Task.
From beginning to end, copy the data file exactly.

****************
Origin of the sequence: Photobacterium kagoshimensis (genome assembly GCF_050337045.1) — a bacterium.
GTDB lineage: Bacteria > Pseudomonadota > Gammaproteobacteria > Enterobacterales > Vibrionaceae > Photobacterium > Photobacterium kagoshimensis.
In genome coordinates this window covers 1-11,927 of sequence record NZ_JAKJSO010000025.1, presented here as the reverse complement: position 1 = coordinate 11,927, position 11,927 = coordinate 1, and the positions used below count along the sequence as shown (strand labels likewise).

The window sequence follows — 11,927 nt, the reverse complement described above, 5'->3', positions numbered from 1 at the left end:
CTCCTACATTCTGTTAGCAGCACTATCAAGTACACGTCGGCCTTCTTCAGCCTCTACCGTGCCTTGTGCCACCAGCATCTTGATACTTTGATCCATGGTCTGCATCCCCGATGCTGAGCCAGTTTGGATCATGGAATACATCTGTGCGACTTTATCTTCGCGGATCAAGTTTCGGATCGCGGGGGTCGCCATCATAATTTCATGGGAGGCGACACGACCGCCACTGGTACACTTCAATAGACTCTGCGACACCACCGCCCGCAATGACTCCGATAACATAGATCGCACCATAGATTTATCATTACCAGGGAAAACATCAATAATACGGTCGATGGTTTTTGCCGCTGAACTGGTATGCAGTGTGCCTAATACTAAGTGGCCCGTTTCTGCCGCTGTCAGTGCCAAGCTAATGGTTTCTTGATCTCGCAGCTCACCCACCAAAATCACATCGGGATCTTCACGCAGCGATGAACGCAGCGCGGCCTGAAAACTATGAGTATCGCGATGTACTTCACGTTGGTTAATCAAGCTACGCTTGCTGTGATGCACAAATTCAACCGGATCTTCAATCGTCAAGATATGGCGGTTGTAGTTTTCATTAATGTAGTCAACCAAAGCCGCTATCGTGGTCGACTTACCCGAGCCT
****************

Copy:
Origin of the sequence: Photobacterium kagoshimensis (genome assembly GCF_050337045.1) — a bacterium.
GTDB lineage: Bacteria > Pseudomonadota > Gammaproteobacteria > Enterobacterales > Vibrionaceae > Photobacterium > Photobacterium kagoshimensis.
In genome coordinates this window covers 1-11,927 of sequence record NZ_JAKJSO010000025.1, presented here as the reverse complement: position 1 = coordinate 11,927, position 11,927 = coordinate 1, and the positions used below count along the sequence as shown (strand labels likewise).

The window sequence follows — 11,927 nt, the reverse complement described above, 5'->3', positions numbered from 1 at the left end:
CTCCTACATTCTGTTAGCAGCACTATCAAGTACACGTCGGCCTTCTTCAGCCTCTACCGTGCCTTGTGCCACCAGCATCTTGATACTTTGATCCATGGTCTGCATCCCCGATGCTGAGCCAGTTTGGATCATGGAATACATCTGTGCGACTTTATCTTCGCGGATCAAGTTTCGGATCGCGGGGGTCGCCATCATAATTTCATGGGAGGCGACACGACCGCCACTGGTACACTTCAATAGACTCTGCGACACCACCGCCCGCAATGACTCCGATAACATAGATCGCACCATAGATTTATCATTACCAGGGAAAACATCAATAATACGGTCGATGGTTTTTGCCGCTGAACTGGTATGCAGTGTGCCTAATACTAAGTGGCCCGTTTCTGCCGCTGTCAGTGCCAAGCTAATGGTTTCTTGATCTCGCAGCTCACCCACCAAAATCACATCGGGATCTTCACGCAGCGATGAACGCAGCGCGGCCTGAAAACTATGAGTATCGCGATGTACTTCACGTTGGTTAATCAAGCTACGCTTGCTGTGATGCACAAATTCAACCGGATCTTCAATCGTCAAGATATGGCGGTTGTAGTTTTCATTAATGTAGTCAACCAAAGCCGCTATCGTGGTCGACTTACCCGAGCCT